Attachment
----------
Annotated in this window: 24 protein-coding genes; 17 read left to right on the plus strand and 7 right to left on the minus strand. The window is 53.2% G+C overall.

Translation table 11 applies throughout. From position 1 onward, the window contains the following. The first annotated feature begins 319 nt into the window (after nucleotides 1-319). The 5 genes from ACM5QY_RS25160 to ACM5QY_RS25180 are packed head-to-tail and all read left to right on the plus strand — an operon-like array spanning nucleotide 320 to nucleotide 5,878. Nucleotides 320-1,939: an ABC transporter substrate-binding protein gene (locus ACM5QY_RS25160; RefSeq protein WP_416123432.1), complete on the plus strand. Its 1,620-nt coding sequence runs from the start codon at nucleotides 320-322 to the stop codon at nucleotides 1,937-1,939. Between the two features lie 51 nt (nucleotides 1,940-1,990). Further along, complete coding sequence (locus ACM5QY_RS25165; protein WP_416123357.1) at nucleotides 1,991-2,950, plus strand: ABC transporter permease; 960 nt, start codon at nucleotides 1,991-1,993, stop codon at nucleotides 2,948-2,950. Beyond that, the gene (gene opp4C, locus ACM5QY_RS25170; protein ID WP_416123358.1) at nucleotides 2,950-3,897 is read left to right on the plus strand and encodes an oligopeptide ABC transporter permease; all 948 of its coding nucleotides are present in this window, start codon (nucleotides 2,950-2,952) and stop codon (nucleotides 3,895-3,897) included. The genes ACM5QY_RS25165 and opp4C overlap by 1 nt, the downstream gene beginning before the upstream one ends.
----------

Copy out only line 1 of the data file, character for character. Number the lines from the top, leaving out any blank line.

Annotated in this window: 24 protein-coding genes; 17 read left to right on the plus strand and 7 right to left on the minus strand. The window is 53.2% G+C overall.